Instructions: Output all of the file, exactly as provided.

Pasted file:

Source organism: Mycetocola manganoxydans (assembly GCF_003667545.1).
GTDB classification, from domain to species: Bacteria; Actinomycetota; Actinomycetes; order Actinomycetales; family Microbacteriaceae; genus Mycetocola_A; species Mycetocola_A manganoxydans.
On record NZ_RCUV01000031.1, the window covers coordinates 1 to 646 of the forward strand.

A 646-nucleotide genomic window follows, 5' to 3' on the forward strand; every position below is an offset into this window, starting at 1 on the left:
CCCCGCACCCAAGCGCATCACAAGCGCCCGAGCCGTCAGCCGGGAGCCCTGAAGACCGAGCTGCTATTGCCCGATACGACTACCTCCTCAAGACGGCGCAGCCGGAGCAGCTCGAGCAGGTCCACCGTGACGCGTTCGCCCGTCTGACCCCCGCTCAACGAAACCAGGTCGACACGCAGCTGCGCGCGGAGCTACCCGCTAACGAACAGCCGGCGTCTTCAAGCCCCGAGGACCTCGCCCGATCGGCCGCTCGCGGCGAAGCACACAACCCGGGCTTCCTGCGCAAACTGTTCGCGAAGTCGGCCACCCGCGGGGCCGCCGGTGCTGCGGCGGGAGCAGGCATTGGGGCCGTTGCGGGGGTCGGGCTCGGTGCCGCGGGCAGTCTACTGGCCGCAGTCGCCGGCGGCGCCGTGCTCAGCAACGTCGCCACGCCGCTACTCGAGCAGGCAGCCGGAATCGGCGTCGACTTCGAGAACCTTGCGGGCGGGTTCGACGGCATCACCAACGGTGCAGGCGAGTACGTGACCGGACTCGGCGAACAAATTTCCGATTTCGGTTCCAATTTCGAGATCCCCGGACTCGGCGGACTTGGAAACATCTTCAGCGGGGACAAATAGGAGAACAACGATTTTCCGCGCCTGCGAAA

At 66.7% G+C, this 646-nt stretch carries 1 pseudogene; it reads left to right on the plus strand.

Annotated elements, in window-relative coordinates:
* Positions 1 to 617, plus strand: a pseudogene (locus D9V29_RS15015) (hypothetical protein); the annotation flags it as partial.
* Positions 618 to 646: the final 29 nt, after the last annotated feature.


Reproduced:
Source organism: Mycetocola manganoxydans (assembly GCF_003667545.1).
GTDB classification, from domain to species: Bacteria; Actinomycetota; Actinomycetes; order Actinomycetales; family Microbacteriaceae; genus Mycetocola_A; species Mycetocola_A manganoxydans.
On record NZ_RCUV01000031.1, the window covers coordinates 1 to 646 of the forward strand.

A 646-nucleotide genomic window follows, 5' to 3' on the forward strand; every position below is an offset into this window, starting at 1 on the left:
CCCCGCACCCAAGCGCATCACAAGCGCCCGAGCCGTCAGCCGGGAGCCCTGAAGACCGAGCTGCTATTGCCCGATACGACTACCTCCTCAAGACGGCGCAGCCGGAGCAGCTCGAGCAGGTCCACCGTGACGCGTTCGCCCGTCTGACCCCCGCTCAACGAAACCAGGTCGACACGCAGCTGCGCGCGGAGCTACCCGCTAACGAACAGCCGGCGTCTTCAAGCCCCGAGGACCTCGCCCGATCGGCCGCTCGCGGCGAAGCACACAACCCGGGCTTCCTGCGCAAACTGTTCGCGAAGTCGGCCACCCGCGGGGCCGCCGGTGCTGCGGCGGGAGCAGGCATTGGGGCCGTTGCGGGGGTCGGGCTCGGTGCCGCGGGCAGTCTACTGGCCGCAGTCGCCGGCGGCGCCGTGCTCAGCAACGTCGCCACGCCGCTACTCGAGCAGGCAGCCGGAATCGGCGTCGACTTCGAGAACCTTGCGGGCGGGTTCGACGGCATCACCAACGGTGCAGGCGAGTACGTGACCGGACTCGGCGAACAAATTTCCGATTTCGGTTCCAATTTCGAGATCCCCGGACTCGGCGGACTTGGAAACATCTTCAGCGGGGACAAATAGGAGAACAACGATTTTCCGCGCCTGCGAAA

At 66.7% G+C, this 646-nt stretch carries 1 pseudogene; it reads left to right on the plus strand.

Annotated elements, in window-relative coordinates:
* Positions 1 to 617, plus strand: a pseudogene (locus D9V29_RS15015) (hypothetical protein); the annotation flags it as partial.
* Positions 618 to 646: the final 29 nt, after the last annotated feature.